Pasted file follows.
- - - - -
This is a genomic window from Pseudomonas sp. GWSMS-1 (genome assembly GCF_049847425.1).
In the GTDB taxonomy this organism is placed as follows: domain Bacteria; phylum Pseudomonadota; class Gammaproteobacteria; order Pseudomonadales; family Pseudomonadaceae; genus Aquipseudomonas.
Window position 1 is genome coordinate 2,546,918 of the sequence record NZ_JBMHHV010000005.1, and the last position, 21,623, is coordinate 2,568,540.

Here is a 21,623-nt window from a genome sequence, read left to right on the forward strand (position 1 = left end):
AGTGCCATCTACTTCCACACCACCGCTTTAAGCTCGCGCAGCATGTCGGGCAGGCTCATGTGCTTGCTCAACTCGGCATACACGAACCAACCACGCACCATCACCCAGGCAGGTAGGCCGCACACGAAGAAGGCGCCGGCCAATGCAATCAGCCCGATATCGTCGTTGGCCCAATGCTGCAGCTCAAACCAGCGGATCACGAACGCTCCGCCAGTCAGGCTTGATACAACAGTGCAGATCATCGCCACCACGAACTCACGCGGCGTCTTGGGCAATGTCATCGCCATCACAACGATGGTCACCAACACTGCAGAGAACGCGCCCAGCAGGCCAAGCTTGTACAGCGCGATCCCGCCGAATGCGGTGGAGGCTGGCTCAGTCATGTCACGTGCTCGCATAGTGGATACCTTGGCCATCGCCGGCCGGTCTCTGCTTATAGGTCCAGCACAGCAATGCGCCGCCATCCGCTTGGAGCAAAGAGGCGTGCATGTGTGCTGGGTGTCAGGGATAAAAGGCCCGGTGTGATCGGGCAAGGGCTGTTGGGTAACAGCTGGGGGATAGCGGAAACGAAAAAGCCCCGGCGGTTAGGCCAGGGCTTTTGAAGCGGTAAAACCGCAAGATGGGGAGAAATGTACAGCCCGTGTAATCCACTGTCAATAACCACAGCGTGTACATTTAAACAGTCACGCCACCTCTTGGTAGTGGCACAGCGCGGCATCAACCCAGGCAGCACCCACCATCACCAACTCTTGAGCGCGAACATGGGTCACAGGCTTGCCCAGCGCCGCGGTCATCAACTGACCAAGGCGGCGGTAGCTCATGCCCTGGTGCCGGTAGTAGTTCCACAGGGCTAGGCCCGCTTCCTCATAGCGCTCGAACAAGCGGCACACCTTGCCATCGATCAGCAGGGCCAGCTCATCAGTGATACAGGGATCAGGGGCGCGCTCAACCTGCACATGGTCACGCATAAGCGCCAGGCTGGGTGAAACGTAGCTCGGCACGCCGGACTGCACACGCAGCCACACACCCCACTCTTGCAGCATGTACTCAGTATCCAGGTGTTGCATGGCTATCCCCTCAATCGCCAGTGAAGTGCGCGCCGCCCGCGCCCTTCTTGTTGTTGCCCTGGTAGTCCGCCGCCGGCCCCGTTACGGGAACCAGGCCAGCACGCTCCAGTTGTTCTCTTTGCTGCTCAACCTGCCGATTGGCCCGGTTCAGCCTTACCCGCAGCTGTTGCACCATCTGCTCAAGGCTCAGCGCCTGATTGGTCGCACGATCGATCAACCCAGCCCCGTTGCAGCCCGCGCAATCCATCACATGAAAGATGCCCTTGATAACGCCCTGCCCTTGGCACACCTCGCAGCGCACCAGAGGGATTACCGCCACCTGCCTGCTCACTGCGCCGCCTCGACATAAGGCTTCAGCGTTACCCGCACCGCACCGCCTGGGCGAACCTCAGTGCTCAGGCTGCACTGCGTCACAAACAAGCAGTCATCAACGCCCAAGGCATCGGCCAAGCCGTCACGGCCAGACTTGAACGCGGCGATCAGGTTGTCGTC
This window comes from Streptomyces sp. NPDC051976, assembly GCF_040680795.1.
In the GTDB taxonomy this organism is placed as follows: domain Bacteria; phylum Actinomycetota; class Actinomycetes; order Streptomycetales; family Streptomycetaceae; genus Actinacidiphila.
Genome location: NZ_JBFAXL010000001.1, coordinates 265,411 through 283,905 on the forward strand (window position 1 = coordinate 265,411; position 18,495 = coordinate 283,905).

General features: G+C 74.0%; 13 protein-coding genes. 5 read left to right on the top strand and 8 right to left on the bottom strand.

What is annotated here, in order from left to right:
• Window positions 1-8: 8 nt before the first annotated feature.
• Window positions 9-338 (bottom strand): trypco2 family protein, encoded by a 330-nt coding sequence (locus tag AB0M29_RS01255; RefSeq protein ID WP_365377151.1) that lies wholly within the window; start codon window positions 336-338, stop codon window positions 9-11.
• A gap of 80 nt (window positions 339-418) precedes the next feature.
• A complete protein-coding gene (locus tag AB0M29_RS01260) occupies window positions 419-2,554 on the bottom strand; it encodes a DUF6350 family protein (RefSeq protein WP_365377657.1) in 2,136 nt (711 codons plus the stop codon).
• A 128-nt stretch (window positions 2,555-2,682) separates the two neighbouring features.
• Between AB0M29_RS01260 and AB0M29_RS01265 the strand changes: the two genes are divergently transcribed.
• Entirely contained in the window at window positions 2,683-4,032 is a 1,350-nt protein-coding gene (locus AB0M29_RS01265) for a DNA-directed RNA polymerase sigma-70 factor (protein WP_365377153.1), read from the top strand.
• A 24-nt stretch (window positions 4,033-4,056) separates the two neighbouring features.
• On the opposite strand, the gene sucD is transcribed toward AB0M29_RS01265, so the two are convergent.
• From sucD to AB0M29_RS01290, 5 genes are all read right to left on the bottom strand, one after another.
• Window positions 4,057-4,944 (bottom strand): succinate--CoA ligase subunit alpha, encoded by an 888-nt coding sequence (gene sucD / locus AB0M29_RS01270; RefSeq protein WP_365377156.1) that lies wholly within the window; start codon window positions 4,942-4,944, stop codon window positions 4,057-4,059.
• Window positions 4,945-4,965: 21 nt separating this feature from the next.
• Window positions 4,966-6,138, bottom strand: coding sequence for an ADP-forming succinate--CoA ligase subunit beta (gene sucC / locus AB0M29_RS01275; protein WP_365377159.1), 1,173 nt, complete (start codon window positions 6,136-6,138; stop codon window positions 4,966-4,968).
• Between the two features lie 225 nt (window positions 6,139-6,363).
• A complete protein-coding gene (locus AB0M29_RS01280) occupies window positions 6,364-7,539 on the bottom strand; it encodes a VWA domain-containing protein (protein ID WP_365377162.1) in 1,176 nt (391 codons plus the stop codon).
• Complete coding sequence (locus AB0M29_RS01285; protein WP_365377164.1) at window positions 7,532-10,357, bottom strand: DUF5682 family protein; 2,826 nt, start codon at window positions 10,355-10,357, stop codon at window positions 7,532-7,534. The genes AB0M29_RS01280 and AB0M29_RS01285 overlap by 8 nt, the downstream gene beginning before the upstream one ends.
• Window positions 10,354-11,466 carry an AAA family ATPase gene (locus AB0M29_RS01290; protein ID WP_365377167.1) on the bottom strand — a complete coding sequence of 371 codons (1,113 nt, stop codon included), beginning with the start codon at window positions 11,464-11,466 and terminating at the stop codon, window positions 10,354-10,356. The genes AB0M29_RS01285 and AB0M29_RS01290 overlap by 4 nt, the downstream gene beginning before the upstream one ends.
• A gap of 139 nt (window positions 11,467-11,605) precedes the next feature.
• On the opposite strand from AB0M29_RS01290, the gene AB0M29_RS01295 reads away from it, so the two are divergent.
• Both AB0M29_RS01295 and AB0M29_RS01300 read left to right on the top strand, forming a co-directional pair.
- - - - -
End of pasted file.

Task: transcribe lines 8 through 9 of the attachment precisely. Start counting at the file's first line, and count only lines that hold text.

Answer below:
Genome location: NZ_JBFAXL010000001.1, coordinates 265,411 through 283,905 on the forward strand (window position 1 = coordinate 265,411; position 18,495 = coordinate 283,905).

General features: G+C 74.0%; 13 protein-coding genes. 5 read left to right on the top strand and 8 right to left on the bottom strand.